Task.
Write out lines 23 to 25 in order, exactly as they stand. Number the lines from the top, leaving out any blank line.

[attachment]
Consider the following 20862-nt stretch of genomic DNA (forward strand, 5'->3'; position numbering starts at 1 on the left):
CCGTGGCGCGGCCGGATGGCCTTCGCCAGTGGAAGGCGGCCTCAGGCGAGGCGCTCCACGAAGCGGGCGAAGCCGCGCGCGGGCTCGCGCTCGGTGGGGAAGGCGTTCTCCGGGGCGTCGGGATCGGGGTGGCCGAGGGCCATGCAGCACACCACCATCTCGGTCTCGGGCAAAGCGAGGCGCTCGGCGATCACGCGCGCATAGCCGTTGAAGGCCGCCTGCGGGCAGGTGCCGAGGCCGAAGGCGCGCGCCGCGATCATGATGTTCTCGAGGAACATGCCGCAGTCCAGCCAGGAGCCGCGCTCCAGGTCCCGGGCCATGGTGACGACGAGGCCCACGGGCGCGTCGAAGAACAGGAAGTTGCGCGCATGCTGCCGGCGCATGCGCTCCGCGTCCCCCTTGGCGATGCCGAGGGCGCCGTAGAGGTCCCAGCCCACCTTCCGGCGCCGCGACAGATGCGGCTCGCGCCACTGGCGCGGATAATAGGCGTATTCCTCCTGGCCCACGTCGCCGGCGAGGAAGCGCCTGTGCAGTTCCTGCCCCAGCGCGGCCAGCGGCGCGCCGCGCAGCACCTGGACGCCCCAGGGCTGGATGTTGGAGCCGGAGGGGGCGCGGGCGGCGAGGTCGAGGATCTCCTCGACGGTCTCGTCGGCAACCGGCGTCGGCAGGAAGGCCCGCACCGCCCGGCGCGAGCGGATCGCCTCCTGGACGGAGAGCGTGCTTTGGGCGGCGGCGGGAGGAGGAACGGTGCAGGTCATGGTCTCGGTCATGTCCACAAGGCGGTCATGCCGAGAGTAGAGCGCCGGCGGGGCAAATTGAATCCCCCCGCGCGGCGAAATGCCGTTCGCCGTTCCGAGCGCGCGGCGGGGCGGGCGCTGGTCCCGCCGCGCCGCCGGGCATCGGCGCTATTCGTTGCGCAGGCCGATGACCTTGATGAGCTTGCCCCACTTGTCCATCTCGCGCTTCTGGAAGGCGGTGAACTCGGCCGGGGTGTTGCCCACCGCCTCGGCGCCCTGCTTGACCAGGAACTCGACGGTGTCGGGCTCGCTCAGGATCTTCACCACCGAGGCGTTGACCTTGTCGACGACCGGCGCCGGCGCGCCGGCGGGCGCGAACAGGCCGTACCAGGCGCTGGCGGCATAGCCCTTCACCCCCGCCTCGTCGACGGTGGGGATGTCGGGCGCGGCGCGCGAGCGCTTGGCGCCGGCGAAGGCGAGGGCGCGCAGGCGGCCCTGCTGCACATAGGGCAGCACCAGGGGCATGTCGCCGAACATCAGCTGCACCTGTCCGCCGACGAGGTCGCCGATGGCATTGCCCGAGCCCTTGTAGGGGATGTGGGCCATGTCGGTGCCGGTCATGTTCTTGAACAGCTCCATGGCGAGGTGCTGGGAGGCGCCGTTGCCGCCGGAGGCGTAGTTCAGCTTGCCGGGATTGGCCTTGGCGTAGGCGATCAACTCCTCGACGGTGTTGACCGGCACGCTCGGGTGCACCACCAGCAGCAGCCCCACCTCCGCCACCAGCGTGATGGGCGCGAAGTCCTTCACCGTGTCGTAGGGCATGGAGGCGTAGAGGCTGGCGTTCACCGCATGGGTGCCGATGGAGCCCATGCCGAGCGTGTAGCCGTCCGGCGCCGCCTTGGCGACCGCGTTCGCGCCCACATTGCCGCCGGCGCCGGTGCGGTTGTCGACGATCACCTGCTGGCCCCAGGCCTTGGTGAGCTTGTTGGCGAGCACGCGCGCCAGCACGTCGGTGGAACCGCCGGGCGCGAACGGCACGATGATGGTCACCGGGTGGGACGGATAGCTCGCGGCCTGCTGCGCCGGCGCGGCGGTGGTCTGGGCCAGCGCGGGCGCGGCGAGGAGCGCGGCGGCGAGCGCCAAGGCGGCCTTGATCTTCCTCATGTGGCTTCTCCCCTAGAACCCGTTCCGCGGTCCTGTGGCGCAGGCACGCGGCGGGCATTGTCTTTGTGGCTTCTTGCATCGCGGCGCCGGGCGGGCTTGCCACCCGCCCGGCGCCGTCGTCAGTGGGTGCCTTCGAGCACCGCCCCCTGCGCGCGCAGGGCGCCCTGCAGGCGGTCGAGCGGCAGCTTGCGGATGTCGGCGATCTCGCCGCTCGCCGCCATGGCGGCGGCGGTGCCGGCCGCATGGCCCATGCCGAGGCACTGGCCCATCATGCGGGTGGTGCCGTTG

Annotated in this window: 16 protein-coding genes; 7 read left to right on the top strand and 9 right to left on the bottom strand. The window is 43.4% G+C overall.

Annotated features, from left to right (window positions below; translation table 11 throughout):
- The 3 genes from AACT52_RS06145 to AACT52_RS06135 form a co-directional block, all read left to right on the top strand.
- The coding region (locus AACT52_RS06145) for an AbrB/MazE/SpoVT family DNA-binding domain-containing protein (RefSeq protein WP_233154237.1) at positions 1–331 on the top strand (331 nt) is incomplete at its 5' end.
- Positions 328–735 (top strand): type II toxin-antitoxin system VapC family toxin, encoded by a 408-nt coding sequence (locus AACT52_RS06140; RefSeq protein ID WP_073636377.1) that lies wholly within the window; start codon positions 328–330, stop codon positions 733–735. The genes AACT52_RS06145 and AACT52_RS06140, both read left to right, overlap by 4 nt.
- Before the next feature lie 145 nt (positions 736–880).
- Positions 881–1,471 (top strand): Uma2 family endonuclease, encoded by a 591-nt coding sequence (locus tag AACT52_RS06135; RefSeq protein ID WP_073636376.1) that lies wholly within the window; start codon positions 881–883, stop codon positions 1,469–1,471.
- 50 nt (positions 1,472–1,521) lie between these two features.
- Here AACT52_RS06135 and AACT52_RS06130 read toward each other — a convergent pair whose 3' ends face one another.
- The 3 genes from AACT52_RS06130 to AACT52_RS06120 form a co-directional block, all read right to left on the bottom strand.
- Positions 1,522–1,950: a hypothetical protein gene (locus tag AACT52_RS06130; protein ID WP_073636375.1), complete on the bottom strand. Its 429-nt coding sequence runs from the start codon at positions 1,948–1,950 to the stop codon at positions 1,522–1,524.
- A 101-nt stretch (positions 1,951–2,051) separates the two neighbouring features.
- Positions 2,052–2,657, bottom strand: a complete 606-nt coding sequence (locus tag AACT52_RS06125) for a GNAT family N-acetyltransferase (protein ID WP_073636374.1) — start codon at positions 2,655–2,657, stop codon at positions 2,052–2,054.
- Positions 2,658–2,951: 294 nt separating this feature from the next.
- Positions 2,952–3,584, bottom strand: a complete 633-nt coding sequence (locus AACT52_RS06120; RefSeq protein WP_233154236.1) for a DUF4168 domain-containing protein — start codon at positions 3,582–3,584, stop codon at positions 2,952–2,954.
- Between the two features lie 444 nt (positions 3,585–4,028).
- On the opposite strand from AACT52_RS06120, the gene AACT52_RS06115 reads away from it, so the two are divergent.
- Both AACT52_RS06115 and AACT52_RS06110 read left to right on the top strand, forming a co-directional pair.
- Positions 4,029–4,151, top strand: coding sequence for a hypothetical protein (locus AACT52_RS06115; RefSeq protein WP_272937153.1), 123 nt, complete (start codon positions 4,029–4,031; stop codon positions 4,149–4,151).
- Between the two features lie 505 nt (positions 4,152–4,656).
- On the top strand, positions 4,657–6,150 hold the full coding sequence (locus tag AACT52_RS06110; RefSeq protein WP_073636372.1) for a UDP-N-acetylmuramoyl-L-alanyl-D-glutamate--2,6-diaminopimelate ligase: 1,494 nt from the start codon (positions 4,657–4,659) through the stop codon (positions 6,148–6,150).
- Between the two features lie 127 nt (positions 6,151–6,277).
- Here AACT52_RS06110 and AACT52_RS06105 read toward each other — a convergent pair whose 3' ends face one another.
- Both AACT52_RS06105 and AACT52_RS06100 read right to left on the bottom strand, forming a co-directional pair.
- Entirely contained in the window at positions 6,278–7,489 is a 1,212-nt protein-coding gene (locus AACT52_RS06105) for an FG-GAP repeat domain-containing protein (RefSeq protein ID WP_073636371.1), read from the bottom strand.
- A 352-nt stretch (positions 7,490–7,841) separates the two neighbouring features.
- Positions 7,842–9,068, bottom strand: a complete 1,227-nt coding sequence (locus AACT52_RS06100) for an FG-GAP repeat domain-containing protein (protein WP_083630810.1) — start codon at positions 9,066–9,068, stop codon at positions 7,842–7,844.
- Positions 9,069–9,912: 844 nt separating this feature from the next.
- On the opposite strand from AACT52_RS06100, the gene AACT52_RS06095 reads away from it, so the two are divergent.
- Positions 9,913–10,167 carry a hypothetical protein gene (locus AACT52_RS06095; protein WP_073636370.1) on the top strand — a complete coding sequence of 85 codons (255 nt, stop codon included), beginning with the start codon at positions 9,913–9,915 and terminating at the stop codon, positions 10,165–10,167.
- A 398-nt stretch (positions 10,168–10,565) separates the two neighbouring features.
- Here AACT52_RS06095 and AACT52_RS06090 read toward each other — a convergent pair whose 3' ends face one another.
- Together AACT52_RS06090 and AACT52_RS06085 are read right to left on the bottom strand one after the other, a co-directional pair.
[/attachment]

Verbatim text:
- On the top strand, positions 4,657–6,150 hold the full coding sequence (locus tag AACT52_RS06110; RefSeq protein WP_073636372.1) for a UDP-N-acetylmuramoyl-L-alanyl-D-glutamate--2,6-diaminopimelate ligase: 1,494 nt from the start codon (positions 4,657–4,659) through the stop codon (positions 6,148–6,150).
- Between the two features lie 127 nt (positions 6,151–6,277).
- Here AACT52_RS06110 and AACT52_RS06105 read toward each other — a convergent pair whose 3' ends face one another.